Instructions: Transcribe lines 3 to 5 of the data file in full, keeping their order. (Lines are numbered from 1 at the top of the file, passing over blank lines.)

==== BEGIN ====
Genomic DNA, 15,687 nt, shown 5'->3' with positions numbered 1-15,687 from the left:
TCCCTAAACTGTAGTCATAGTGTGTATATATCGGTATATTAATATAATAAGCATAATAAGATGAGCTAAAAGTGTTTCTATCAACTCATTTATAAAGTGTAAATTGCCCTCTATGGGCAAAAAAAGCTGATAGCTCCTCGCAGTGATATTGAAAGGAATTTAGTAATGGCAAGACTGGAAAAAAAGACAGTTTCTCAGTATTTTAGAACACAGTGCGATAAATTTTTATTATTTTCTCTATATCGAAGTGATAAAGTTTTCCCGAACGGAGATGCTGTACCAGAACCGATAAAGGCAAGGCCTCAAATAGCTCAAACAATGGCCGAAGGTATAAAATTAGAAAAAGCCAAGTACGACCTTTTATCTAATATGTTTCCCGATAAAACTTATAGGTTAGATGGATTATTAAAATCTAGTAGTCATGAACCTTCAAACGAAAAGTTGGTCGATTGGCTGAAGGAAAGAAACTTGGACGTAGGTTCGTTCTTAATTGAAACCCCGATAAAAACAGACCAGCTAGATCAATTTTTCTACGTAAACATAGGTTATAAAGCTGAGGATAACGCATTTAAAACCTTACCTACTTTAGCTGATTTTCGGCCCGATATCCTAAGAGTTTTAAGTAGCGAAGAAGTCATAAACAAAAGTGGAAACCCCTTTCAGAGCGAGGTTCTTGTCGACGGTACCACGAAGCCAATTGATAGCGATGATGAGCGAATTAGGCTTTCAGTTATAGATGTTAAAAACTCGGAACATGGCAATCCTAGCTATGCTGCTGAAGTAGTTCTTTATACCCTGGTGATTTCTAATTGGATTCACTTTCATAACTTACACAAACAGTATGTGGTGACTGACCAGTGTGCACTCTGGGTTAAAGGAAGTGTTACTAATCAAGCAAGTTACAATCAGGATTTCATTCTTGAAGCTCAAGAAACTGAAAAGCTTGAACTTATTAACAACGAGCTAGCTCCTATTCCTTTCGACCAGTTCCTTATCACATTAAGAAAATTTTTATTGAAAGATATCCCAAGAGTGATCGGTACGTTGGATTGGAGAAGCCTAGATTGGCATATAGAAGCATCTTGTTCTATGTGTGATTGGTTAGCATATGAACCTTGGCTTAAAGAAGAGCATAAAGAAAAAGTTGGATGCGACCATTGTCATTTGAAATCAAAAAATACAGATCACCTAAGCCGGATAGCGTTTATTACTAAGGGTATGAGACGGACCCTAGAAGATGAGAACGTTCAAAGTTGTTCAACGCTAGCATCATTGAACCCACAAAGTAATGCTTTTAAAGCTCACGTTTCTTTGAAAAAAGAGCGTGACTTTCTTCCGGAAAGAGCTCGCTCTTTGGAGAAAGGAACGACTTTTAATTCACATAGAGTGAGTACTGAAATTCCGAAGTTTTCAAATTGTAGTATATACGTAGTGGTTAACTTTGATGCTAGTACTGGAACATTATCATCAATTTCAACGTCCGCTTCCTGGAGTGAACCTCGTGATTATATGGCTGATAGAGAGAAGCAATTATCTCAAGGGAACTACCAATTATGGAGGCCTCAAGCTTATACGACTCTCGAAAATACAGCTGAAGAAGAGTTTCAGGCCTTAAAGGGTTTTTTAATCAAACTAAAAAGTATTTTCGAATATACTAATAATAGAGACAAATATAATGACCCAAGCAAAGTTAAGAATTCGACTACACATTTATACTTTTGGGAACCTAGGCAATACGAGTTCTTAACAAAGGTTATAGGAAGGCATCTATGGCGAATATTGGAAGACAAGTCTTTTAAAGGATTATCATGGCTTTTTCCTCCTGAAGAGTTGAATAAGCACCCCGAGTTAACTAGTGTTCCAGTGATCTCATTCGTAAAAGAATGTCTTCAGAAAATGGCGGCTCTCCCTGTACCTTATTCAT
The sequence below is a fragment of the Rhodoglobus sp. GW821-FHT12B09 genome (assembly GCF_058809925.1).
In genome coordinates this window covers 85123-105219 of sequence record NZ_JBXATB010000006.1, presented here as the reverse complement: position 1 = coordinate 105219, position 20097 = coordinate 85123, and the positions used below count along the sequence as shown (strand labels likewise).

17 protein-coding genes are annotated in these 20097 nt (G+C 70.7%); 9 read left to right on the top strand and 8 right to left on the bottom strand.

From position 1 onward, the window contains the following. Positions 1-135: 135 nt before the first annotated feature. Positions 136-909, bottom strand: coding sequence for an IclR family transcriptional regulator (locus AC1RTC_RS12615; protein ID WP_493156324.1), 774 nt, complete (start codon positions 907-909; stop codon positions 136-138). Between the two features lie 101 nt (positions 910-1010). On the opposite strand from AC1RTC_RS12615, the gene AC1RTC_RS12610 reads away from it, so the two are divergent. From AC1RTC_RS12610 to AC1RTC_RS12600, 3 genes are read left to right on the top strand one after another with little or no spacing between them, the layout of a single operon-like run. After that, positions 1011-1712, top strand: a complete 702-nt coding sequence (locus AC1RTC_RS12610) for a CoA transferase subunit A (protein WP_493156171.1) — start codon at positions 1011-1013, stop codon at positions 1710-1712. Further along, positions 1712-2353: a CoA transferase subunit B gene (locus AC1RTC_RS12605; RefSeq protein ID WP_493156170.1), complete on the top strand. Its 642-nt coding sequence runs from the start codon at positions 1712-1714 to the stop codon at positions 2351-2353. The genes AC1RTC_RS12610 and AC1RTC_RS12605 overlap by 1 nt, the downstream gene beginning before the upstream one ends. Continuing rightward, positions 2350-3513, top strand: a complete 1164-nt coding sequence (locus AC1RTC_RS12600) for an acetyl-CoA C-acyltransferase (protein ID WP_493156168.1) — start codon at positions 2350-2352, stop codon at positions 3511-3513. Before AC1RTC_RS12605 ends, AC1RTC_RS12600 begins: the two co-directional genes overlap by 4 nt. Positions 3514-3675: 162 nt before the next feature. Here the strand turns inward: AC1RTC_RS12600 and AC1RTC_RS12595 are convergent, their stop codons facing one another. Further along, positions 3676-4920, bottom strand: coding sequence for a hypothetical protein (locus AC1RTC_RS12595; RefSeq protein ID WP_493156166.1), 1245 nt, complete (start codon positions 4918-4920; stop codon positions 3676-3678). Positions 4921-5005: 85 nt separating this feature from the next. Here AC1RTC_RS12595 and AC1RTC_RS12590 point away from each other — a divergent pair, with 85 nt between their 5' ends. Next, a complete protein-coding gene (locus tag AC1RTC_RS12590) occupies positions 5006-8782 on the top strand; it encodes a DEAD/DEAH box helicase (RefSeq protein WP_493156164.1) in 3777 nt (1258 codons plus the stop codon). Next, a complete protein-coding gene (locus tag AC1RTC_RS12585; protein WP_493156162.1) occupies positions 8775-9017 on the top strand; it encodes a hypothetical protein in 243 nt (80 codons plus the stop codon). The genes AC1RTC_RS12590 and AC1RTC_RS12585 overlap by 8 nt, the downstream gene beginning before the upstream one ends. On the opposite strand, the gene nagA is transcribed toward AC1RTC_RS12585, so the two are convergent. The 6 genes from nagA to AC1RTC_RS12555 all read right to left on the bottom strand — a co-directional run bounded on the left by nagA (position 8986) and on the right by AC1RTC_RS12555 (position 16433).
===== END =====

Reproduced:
The sequence below is a fragment of the Rhodoglobus sp. GW821-FHT12B09 genome (assembly GCF_058809925.1).
In genome coordinates this window covers 85123-105219 of sequence record NZ_JBXATB010000006.1, presented here as the reverse complement: position 1 = coordinate 105219, position 20097 = coordinate 85123, and the positions used below count along the sequence as shown (strand labels likewise).

17 protein-coding genes are annotated in these 20097 nt (G+C 70.7%); 9 read left to right on the top strand and 8 right to left on the bottom strand.